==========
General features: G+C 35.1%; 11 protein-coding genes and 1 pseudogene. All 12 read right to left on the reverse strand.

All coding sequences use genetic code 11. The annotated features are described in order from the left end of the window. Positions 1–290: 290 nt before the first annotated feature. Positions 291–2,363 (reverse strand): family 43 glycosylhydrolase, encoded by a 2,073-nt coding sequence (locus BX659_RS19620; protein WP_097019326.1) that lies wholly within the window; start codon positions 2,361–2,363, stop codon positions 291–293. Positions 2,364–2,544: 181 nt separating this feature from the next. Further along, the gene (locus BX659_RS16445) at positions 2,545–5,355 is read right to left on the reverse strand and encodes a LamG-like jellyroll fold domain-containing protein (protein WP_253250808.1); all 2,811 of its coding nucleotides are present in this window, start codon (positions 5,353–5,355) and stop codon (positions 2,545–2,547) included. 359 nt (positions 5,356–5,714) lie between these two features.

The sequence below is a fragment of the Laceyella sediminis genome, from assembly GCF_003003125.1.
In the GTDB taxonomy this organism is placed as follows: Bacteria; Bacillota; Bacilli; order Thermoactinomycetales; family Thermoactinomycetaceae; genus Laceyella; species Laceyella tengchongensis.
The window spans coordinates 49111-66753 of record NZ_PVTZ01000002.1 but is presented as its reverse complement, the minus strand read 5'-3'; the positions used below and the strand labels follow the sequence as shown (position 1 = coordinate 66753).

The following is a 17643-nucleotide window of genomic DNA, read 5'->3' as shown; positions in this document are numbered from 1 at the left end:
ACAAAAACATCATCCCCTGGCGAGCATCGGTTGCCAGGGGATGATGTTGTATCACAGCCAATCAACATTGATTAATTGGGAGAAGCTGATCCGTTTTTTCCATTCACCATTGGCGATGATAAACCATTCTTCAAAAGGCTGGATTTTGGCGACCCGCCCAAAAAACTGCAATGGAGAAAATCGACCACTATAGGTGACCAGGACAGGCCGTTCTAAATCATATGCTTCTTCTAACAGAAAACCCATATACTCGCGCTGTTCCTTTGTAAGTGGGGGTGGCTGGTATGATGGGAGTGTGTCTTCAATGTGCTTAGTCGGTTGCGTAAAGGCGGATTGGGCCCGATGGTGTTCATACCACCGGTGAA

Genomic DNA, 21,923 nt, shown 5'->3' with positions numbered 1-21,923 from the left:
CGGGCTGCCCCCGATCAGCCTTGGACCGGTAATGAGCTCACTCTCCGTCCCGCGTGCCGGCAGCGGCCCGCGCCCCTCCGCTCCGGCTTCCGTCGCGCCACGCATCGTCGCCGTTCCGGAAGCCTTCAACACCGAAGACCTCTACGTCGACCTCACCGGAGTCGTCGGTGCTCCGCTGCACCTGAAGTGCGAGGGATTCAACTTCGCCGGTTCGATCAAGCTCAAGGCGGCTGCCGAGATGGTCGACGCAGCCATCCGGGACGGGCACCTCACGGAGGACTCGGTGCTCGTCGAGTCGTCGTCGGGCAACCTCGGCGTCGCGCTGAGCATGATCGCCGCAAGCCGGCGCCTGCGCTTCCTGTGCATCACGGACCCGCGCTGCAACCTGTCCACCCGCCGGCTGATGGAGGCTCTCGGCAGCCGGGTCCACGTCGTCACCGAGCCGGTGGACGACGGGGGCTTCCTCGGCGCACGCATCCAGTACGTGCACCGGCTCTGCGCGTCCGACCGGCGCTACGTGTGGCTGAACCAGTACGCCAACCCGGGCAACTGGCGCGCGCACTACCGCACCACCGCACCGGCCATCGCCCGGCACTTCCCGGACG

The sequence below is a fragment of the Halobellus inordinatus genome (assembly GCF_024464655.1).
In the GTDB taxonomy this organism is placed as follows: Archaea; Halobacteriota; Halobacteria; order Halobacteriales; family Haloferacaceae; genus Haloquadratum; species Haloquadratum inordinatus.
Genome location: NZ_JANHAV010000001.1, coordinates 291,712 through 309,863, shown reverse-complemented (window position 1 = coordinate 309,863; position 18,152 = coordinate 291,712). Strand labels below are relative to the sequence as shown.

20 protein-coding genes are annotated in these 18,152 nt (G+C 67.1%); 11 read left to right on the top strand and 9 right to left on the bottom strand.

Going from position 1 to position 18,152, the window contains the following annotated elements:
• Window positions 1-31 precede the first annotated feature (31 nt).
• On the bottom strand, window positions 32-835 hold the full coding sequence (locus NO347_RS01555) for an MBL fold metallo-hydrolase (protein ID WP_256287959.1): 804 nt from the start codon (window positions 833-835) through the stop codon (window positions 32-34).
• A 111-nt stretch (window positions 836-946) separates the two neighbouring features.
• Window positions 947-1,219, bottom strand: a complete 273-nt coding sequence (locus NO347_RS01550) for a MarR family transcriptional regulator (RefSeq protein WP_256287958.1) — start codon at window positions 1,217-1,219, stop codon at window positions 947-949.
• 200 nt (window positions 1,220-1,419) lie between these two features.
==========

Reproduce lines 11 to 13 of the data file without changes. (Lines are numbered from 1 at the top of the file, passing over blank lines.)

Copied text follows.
In the GTDB taxonomy this organism is placed as follows: Archaea; Halobacteriota; Halobacteria; order Halobacteriales; family Haloferacaceae; genus Haloquadratum; species Haloquadratum inordinatus.
Genome location: NZ_JANHAV010000001.1, coordinates 291,712 through 309,863, shown reverse-complemented (window position 1 = coordinate 309,863; position 18,152 = coordinate 291,712). Strand labels below are relative to the sequence as shown.

20 protein-coding genes are annotated in these 18,152 nt (G+C 67.1%); 11 read left to right on the top strand and 9 right to left on the bottom strand.